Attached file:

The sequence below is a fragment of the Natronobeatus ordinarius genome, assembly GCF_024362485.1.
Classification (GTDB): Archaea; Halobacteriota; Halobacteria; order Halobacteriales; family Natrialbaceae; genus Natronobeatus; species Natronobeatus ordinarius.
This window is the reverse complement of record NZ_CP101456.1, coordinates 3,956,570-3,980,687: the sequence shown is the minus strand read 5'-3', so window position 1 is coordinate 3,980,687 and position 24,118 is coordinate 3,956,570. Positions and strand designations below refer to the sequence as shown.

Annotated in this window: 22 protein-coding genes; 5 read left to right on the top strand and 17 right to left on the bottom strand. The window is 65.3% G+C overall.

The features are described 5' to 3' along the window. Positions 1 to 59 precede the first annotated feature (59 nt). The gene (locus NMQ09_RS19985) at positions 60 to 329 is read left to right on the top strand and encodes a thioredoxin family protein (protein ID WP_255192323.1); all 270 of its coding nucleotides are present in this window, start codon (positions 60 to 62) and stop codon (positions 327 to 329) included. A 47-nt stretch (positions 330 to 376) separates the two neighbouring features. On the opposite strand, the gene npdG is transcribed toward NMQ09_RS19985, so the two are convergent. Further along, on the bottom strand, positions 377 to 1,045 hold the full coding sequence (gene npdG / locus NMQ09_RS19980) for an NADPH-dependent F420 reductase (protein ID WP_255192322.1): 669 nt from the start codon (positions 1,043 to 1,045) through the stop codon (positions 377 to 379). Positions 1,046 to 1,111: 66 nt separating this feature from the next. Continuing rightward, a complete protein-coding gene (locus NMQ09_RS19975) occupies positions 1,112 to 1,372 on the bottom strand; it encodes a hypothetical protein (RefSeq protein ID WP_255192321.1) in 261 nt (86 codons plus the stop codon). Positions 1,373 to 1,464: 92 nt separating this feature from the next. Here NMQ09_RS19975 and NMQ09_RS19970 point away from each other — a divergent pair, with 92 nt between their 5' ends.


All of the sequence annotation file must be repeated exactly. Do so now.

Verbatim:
The sequence below is a fragment of the Natronobeatus ordinarius genome, assembly GCF_024362485.1.
Classification (GTDB): Archaea; Halobacteriota; Halobacteria; order Halobacteriales; family Natrialbaceae; genus Natronobeatus; species Natronobeatus ordinarius.
This window is the reverse complement of record NZ_CP101456.1, coordinates 3,956,570-3,980,687: the sequence shown is the minus strand read 5'-3', so window position 1 is coordinate 3,980,687 and position 24,118 is coordinate 3,956,570. Positions and strand designations below refer to the sequence as shown.

Annotated in this window: 22 protein-coding genes; 5 read left to right on the top strand and 17 right to left on the bottom strand. The window is 65.3% G+C overall.

The features are described 5' to 3' along the window. Positions 1 to 59 precede the first annotated feature (59 nt). The gene (locus NMQ09_RS19985) at positions 60 to 329 is read left to right on the top strand and encodes a thioredoxin family protein (protein ID WP_255192323.1); all 270 of its coding nucleotides are present in this window, start codon (positions 60 to 62) and stop codon (positions 327 to 329) included. A 47-nt stretch (positions 330 to 376) separates the two neighbouring features. On the opposite strand, the gene npdG is transcribed toward NMQ09_RS19985, so the two are convergent. Further along, on the bottom strand, positions 377 to 1,045 hold the full coding sequence (gene npdG / locus NMQ09_RS19980) for an NADPH-dependent F420 reductase (protein ID WP_255192322.1): 669 nt from the start codon (positions 1,043 to 1,045) through the stop codon (positions 377 to 379). Positions 1,046 to 1,111: 66 nt separating this feature from the next. Continuing rightward, a complete protein-coding gene (locus NMQ09_RS19975) occupies positions 1,112 to 1,372 on the bottom strand; it encodes a hypothetical protein (RefSeq protein ID WP_255192321.1) in 261 nt (86 codons plus the stop codon). Positions 1,373 to 1,464: 92 nt separating this feature from the next. Here NMQ09_RS19975 and NMQ09_RS19970 point away from each other — a divergent pair, with 92 nt between their 5' ends.